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Missouri Farmers Invited to Apply for Agroforestry Incentive Funds
Missouri Ag Connection - 12/08/2023

Eligible producers are invited to apply to the the Expanding Agroforestry Incentive Payment Program. Over five years, the program will pay producers $36 million to transform 30,000 acres spanning 30 states into agroforestry systems.

The Center for Agroforestry at the University of Missouri(opens in new window) will oversee applications and provide technical assistance for producers in Missouri, Kansas, Oklahoma and Arkansas, said Ben Knapp(opens in new window), interim director of the Center for Agroforestry. The project is led by The Nature Conservancy(opens in new window).

“There is growing interest in agroforestry among farmers and producers in the Midwest region, motivated by increased profitability, diversified production and a wide range of environmental benefits,” Knapp said. “The Expanding Agroforestry Project will be a catalyst to adoption by reducing barriers and providing technical assistance for long-term success.”

The deadline to apply for the first enrollment cycle in the Lower Midwest region, which includes Missouri, is Dec. 15. The next application cycle will begin in spring 2024. To apply or learn more, go to nature.org/ExpandingAgroforestry.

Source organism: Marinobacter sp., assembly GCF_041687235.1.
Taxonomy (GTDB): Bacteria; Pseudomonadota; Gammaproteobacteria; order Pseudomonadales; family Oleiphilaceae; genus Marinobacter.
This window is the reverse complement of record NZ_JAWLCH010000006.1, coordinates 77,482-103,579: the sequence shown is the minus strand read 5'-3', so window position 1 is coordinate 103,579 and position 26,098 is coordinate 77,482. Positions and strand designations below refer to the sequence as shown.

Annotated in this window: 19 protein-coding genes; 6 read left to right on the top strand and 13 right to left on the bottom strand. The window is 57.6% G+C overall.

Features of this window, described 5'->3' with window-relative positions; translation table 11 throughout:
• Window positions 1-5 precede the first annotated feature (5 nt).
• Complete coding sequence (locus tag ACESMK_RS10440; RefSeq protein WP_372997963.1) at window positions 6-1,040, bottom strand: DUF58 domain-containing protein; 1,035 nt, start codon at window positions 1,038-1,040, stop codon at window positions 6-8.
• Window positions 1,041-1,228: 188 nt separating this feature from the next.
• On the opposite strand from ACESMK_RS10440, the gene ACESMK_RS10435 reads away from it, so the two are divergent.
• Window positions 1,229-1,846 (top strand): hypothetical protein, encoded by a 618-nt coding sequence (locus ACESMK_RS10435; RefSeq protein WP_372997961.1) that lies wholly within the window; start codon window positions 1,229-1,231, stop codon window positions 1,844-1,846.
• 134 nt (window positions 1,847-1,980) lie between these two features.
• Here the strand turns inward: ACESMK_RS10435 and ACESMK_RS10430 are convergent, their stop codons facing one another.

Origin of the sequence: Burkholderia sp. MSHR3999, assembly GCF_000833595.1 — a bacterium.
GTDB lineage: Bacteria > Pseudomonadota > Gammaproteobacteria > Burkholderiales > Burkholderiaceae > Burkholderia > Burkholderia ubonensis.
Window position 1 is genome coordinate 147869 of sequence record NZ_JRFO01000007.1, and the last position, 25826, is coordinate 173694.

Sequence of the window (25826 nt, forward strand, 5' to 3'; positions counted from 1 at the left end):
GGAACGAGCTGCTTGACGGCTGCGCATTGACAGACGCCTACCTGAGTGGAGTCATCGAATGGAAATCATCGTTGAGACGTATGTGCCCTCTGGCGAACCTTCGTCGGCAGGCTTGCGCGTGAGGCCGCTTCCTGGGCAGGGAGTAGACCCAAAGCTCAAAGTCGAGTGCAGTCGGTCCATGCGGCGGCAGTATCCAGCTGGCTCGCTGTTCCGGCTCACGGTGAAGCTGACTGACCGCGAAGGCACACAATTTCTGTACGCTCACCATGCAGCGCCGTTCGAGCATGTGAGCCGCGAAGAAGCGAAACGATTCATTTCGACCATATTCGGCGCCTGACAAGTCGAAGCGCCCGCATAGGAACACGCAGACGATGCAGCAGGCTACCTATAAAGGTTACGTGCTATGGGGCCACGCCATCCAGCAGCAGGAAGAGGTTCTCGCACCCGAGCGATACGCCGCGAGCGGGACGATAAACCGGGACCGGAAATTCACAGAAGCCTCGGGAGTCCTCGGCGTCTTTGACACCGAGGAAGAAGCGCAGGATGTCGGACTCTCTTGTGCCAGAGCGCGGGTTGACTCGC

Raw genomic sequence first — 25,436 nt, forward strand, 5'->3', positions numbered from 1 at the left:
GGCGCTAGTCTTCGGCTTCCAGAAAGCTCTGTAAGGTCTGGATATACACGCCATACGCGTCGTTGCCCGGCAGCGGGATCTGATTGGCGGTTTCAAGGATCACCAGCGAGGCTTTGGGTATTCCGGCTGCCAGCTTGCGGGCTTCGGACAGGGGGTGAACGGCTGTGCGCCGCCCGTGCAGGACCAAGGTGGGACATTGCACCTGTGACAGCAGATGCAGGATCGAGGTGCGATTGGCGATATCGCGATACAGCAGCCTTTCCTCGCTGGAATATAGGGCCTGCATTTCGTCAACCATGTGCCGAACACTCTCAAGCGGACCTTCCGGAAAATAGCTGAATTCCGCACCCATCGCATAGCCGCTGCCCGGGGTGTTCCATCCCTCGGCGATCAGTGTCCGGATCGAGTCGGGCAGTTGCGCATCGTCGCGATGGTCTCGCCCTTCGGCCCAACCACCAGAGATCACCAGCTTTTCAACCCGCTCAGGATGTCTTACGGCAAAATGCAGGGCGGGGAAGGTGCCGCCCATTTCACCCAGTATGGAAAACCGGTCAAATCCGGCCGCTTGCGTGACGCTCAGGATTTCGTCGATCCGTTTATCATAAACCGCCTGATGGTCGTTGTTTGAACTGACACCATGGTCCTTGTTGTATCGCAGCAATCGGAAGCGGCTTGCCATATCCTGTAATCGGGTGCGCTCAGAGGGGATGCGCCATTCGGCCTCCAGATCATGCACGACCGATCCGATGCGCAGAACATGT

The project is focused on the use of three agroforestry practices:

Alley cropping: Planting rows of trees and/or shrubs to create alleys within which crops are produced.

Silvopasture: Deliberate integration of trees and grazing livestock operations on the same land. These systems are intensively managed for both forest products and forage, providing both short- and long-term income.

Windbreaks: Linear plantings of trees and shrubs designed to provide economic, environmental and community benefits. The primary purpose of most windbreaks is to slow the wind for the benefit of soils, crops, livestock, wildlife and people.

Agroforestry is used by less than 2% of farm operations in the U.S., yet it can sequester 2 to 4 tons of carbon per acre per year in plant biomass, Knapp said. Adding trees to agricultural landscapes can also increase carbon stored in soils and decrease the use of fertilizers, reducing associated greenhouse gas emissions and impacts on water quality. This project, which includes targeted efforts to increase accessibility and engagement with underserved producers, could eventually spur the adoption of agroforestry practices on tens of millions of acres of U.S. farmlands, he said.







Source: missouri.edu


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